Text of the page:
The Art of Mindful Communication

” The single biggest problem in communication is the illusion that it has taken place.” George Benard Shaw

Can you hear me now?

I have often joked that monk on a mountain may have an easier time as he isn’t stuck dealing with people. We all have had a family member, boss, or colleague that we felt challenged by and needed to have a conversation to resolve the issues. Since you likely can’t retreat from the world you might as well learn how to communicate effectively.

A mindful conversation includes three parts; listening, looping, and dipping. For the details on how to practice scroll down…I find it considerably easier to practice with clients or just to practice than I do in “real” life or with certain people and relationships. Be easy on yourself and just practice. Remember kindness and curiosity go a long way.

AND so does perspective…

Being the oldest of four children I am always amazed at how differently we each view the same event. I can sit with my siblings discussing a prior holiday and some how we each have our own version as well as our own feelings. Same event, same people, completely different experience for each one of us. Remember this when dealing with others; your perception of what is occurring is different from the person you are communicating with.

Imagine an optical illusion you have seen in the past. Were you able to see it different ways or did it take a while? It is always interesting to me that we see things one way and may not even notice other ways unless someone points other options out to us. Suddenly we then have new options for our perception. Our awareness has broadened and we are now more open-minded and receptive. Remember this in your conversations. You want people to understand your perspective so be open to theirs as well. Passing judgement will only hurt you and them. Being compassionate for yourself and others will assist you greatly.

Mindful listening is the practice of giving your attention to another person moment to moment. Let’s be honest and think how often our minds wander to other things when we are with other people.  When your mind gets away and your attention wanders you simply notice and gently bring it back to the person. Being present with another person and listing to them feels like an act of compassion and kindness. You can even do it with strangers!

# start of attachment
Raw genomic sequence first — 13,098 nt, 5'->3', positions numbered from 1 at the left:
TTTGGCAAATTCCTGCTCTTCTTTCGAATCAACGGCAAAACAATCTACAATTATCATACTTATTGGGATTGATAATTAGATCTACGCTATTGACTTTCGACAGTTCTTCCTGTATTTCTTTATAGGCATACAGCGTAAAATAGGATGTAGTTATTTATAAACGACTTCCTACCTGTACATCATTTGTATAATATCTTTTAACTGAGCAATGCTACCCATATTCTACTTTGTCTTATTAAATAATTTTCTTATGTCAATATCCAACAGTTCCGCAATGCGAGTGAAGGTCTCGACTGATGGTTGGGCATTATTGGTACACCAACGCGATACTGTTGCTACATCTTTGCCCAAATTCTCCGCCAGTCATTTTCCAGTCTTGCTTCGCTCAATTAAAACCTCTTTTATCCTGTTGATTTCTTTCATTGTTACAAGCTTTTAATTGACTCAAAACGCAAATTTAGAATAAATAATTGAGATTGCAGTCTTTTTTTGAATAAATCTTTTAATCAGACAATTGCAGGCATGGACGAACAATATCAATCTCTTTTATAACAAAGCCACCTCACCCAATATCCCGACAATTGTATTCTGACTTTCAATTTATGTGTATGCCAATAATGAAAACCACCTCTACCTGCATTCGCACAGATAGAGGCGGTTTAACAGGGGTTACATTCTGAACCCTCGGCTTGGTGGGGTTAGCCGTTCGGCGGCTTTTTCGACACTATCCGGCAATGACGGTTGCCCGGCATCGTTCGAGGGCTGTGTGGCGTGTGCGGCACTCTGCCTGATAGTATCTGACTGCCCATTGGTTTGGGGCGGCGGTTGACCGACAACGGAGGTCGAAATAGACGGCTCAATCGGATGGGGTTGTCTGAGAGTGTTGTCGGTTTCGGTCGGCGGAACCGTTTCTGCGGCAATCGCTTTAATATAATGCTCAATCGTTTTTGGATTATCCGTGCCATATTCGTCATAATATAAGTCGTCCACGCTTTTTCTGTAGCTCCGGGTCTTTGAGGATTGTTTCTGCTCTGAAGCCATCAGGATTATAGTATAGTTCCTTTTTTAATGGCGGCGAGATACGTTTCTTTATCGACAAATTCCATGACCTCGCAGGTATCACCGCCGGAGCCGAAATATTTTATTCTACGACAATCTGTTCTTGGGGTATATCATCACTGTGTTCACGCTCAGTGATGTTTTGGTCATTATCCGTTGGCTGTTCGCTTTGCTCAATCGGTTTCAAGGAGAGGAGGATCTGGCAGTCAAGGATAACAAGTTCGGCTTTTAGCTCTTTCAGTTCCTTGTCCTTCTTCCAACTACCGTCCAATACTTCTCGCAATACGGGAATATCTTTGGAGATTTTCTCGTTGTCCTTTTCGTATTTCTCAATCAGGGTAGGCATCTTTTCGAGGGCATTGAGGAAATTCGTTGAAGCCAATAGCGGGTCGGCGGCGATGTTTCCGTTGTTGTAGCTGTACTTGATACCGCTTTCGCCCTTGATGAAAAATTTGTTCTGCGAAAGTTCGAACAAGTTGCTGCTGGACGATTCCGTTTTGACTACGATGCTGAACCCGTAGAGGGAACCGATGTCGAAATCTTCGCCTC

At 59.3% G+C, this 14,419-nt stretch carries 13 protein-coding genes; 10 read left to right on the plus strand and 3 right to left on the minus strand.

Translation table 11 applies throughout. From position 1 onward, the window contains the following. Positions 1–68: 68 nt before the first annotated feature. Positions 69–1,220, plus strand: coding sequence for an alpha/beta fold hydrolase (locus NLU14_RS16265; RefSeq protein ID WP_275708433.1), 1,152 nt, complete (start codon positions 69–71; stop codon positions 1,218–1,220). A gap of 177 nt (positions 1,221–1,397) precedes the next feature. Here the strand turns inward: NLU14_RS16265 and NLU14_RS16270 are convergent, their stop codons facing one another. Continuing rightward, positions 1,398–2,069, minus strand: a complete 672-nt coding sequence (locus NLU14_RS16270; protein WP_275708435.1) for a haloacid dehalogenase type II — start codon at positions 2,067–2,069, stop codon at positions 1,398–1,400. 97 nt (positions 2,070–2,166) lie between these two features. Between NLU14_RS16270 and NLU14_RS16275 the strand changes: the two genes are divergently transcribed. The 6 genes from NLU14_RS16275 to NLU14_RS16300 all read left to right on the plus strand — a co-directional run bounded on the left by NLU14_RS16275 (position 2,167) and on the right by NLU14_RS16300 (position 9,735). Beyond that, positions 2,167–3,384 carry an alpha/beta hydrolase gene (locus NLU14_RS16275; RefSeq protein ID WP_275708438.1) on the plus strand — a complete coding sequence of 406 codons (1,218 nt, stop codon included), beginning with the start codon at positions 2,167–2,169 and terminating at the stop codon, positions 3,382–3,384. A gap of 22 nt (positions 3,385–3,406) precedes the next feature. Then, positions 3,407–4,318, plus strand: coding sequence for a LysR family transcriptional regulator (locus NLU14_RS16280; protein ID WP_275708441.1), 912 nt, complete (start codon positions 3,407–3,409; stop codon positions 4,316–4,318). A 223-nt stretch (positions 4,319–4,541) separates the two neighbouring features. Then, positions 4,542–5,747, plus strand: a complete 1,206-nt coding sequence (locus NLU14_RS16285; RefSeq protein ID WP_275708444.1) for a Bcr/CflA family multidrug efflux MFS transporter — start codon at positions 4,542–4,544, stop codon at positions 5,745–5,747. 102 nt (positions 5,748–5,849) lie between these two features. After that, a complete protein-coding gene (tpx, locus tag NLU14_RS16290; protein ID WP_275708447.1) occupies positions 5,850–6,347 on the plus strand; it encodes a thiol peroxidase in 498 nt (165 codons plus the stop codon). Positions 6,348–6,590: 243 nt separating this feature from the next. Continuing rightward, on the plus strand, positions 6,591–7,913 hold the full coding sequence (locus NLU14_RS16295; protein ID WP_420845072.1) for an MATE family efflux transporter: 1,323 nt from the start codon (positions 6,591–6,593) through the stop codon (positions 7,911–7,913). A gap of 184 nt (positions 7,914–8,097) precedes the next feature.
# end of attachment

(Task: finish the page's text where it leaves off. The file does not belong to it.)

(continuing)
Looping is a process that looks like this: One person is speaking and then the other repeats back what they believe they heard.  The speaker then gives feedback and the listener again repeats until the the speaker feels understood. Your perception and awareness expand.

What is referred to as “dipping” is checking in with yourself. We are often distracted by our own thoughts, sensations, and experiences. This is useful for both the speaker and the listener. When you get distracted just notice without judgement. Name the emotion, notice the sensation, acknowledge the thought.

To practice formally you can get a partner and explore the following. Speaker one will speak for four minutes and speaker two will listen. Then, speaker two will repeat what speaker one said in an attempt to understand for four to six minutes. When one is speaking the other must be silent. You also must not try to “fix” the speaker’s problem. You aren’t listening to reply either. You are listening for them to feel heard and validated.

Remember also that you are continually checking in with yourself, perhaps sensing your body or noticing your breath, acknowledging your feelings. This insures you are present, consciously choosing your response, being kind and curious, and that you resolve problems.

Mindful Breathing, Mindful Emotions (Affect Labeling), and a Body Scan are a few core practices in mindfulness based practices so… if you practice these on your own then when you are having a conversation!!

If you would like to learn more about how mindfulness and mindful communication can help you or your organization please set up a phone consultation

Thank you,

Amy McCae

Corporate Wellness Trainer, Life Coach, and Mindfulness Meditation Teacher